Same-sex foster care
Can you invite just one child into your family?
It’s 5.30pm on Thursday at the Davis-Bowles home — any family’s busiest time when they have young children.
Felicity picked up Mia from after-school care and Liana from childcare on her way home from work while Melissa cooked up a delicious aromatic curry for the family. The girls both love their curries and sit down eagerly to eat dinner. Felicity and Melissa take turns in feeding their five-month-old little baby girl, Annabel, who in between mouthfuls smiles widely and stares lovingly at her mums and her big sisters.
“We had each thought that one day we would like to become foster carers and when we knew that our relationship was solid we started to consider our options. After a lot of careful consideration we decided that we wanted to offer a home and family to a foster child”. They researched the local foster care agencies and chose Marymead to support them through their foster care assessment and training process. “We just found that Marymead were the most welcoming and accepting of our family”, says Felicity.
Melissa and Felicity have been fortunate in their foster care journey. They wanted to offer children a life-long home and family, but began by committing themselves to offering children a home when they were first removed from their birth family and were in crisis. They welcomed two beautiful young girls, Mia and Liana then aged 3 and 2 respectively, into their family.
They ensured the children maintained regular contact with their parents while the courts decided whether they could return home. “It was a really difficult time “, says Melissa, “as the girls’ behaviour would settle and then escalate at regular intervals as they transitioned between us and their birth parents. It must have been such a confusing time for them”.
The courts decided that the girls’ birth family were not able to provide a safe home for the girls and placed them both in foster care until their 18th birthdays. Felicity and Melissa were delighted to welcome Liana and Mia into their ‘forever family’, while they remained committed to ensuring the girls maintain a relationship with their birth parents by seeing them every few months.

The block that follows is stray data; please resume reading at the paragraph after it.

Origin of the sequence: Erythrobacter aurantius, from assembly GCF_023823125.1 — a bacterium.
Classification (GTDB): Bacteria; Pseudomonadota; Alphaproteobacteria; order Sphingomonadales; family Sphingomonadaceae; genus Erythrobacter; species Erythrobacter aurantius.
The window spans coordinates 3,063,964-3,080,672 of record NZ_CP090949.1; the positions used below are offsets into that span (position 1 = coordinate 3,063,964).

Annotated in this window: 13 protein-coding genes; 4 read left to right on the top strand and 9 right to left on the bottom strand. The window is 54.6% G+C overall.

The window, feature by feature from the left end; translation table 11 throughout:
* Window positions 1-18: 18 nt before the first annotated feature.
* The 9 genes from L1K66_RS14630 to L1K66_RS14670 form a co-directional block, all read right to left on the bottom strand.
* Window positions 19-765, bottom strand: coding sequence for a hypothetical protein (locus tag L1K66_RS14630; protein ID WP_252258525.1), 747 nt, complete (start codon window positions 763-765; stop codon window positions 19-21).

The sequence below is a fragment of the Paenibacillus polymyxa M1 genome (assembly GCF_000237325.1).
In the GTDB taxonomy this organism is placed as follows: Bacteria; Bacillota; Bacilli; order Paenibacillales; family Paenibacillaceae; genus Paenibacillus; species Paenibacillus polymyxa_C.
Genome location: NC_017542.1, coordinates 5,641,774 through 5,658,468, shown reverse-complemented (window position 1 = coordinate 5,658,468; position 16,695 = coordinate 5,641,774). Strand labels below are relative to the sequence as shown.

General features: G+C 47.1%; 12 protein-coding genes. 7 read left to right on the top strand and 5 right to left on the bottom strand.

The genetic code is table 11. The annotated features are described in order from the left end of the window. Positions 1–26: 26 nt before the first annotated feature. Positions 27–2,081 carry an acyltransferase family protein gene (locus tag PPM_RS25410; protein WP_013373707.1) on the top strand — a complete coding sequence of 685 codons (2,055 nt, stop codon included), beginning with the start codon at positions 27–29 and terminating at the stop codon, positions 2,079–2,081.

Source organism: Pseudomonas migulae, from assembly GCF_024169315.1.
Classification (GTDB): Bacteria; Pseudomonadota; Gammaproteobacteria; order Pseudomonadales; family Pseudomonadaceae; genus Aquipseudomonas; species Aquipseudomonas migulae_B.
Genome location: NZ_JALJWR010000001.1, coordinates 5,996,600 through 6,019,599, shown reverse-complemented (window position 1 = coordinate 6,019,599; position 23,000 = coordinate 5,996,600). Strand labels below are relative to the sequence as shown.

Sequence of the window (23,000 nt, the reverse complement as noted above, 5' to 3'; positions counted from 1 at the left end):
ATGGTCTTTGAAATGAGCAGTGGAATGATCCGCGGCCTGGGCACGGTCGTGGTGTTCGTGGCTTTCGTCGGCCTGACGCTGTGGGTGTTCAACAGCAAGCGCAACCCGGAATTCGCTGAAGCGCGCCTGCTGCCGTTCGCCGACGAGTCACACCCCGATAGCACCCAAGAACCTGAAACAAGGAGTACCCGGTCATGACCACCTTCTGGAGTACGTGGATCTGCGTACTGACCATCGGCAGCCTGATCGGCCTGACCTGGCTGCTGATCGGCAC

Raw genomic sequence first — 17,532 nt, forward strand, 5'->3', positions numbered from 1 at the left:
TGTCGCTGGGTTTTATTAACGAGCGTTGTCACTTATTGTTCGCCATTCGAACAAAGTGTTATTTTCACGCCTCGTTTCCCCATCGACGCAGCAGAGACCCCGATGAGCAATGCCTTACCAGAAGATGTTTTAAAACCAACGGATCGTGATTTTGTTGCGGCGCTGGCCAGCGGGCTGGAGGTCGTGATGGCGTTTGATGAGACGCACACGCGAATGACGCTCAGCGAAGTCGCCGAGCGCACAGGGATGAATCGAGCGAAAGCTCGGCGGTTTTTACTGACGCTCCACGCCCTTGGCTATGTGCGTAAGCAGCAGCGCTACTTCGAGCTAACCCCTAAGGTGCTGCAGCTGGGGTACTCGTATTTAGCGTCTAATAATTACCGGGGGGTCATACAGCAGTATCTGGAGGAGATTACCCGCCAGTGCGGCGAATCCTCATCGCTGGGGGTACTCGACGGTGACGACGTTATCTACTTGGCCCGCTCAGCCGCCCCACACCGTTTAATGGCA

Since then, the couple have successfully undergone IVF and have added another beautiful little girl to the family — now a happy and settled family of five girls — smiling and laughing together. Felicity points out that it isn’t all smiles as “we have good days and bad days just like any family”.
There are over 600 children currently in Out of Home Care in Canberra and many more need a home. Can you help just one? The needs of children in care are diverse and we need a broad range of carers who can meet those needs — singles, couples, families with children already, employed or staying at home. What we do require is stability, a suitable criminal and
child-safety history and a commitment to providing a child or young person with a safe and loving family for anything from a week, 18 years or occasional weekends for planned respite.
When asked what message the couple would like to send to the community, Felicity answered, “Think very carefully before you decide to become a foster carer, children coming in to care have already been let down so you need you to be committed, but if you do think it is right for you don’t let your sexuality hold you back”.